Graduation Year


Date of Submission


Document Type

Open Access Senior Thesis

Degree Name

Bachelor of Arts


Philosophy, Politics, and Economics (PPE)

Reader 1

Professor Andrew Schroeder

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2020 Andrew R Ciacci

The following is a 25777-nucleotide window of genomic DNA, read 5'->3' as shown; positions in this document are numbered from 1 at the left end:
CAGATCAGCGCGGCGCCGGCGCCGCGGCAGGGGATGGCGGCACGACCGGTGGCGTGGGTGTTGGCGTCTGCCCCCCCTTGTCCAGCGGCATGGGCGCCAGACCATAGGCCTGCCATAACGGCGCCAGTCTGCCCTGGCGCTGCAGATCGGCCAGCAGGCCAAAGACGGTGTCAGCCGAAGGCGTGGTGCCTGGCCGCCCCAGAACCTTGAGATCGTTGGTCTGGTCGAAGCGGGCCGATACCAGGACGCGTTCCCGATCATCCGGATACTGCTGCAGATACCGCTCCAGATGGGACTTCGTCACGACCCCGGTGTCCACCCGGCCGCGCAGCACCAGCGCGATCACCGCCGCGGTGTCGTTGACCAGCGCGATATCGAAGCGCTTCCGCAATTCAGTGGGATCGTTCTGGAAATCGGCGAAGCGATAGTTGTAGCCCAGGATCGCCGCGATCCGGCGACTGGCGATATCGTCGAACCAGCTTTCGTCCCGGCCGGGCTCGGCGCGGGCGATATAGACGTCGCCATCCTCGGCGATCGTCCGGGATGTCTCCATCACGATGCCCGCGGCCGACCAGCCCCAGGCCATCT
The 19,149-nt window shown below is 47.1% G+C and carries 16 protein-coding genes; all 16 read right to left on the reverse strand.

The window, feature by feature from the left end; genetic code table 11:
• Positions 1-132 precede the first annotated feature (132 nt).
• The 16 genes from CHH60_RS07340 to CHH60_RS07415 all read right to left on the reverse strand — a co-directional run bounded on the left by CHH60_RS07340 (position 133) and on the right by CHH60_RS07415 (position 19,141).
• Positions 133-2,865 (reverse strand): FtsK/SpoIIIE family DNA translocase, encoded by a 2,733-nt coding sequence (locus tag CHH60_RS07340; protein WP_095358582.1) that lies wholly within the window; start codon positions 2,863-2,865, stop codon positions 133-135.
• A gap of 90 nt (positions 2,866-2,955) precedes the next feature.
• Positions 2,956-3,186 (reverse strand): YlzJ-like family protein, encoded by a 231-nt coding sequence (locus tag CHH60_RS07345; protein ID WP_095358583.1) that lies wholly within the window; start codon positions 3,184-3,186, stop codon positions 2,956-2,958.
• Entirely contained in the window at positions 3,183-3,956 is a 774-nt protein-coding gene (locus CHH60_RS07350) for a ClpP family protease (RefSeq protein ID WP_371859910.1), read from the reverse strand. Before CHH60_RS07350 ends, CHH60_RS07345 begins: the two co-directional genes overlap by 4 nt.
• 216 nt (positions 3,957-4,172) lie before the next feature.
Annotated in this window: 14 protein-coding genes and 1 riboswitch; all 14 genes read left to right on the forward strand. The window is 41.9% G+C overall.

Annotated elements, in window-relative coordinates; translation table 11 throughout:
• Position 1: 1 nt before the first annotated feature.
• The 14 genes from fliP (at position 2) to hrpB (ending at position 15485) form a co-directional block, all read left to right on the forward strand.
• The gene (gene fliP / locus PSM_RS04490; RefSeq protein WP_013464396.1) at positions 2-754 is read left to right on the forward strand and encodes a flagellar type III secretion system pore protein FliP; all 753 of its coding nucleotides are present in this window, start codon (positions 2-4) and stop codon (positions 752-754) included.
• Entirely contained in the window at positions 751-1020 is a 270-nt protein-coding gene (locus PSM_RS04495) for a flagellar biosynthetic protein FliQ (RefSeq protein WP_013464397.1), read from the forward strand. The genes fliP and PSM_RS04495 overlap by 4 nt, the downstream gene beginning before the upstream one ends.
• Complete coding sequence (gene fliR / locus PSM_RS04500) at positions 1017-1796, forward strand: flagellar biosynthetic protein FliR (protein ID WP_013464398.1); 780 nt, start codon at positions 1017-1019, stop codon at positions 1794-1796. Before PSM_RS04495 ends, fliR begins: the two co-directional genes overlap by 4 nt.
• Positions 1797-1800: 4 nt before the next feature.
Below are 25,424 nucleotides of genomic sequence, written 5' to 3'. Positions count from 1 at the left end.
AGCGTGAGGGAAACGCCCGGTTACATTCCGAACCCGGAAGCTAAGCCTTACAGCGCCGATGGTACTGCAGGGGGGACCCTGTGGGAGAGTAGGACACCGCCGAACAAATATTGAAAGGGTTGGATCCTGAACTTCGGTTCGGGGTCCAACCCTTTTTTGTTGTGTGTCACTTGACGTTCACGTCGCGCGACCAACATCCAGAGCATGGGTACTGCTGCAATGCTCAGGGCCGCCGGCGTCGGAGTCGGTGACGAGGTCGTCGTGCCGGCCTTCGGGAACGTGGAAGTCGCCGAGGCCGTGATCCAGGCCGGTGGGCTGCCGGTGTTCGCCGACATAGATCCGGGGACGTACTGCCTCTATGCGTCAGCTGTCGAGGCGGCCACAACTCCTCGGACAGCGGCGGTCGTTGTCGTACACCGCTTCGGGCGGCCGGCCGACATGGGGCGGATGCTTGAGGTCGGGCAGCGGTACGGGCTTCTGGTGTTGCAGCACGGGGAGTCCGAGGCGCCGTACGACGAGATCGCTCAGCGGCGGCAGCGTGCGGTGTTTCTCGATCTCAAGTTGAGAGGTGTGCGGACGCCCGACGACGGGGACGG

This thesis examines the difficulties philosophical theories have in adapting to international issues. This work primarily focuses on the philosophical theory of government known as “Republicanism”. According to republicanism, the government’s overarching goal is to promote freedom, which republicans understand as the ability to pursue choices without being under the arbitrary power of others. After establishing its merits, I lay out the core principles of republicanism as are most clearly articulated in Phillip Pettit’s work, Republicanism: A Theory of Freedom and Government. The second chapter then examines how Pettit applies his own view to analyze the state of Republican freedom in Prime Minister Luis Zapatero’s Spain. Drawing from his treatment of the Catalonian secession movement, I argue that Pettit seems to overlook certain crucial international dynamics at play in his analysis. From here, the third chapter applies Pettit’s framework to analyze the status of the rule of law in Northern Kosovo, where high levels of distrust and the entrenchment of international actors pose unique problems for Pettit’s framework. Crucially, the case of Kosovo reveals that the establishment of freedom, in republican terms, sometimes requires the paternalistic involvement of an international, impartial actor. Despite its necessity, the sort of interference appears arbitrary and in tension with republicanism’s core principles. In my view, this tension leaves Republicanism ill-equipped to adapt to the novel types of dominating relationships that exist in international cases.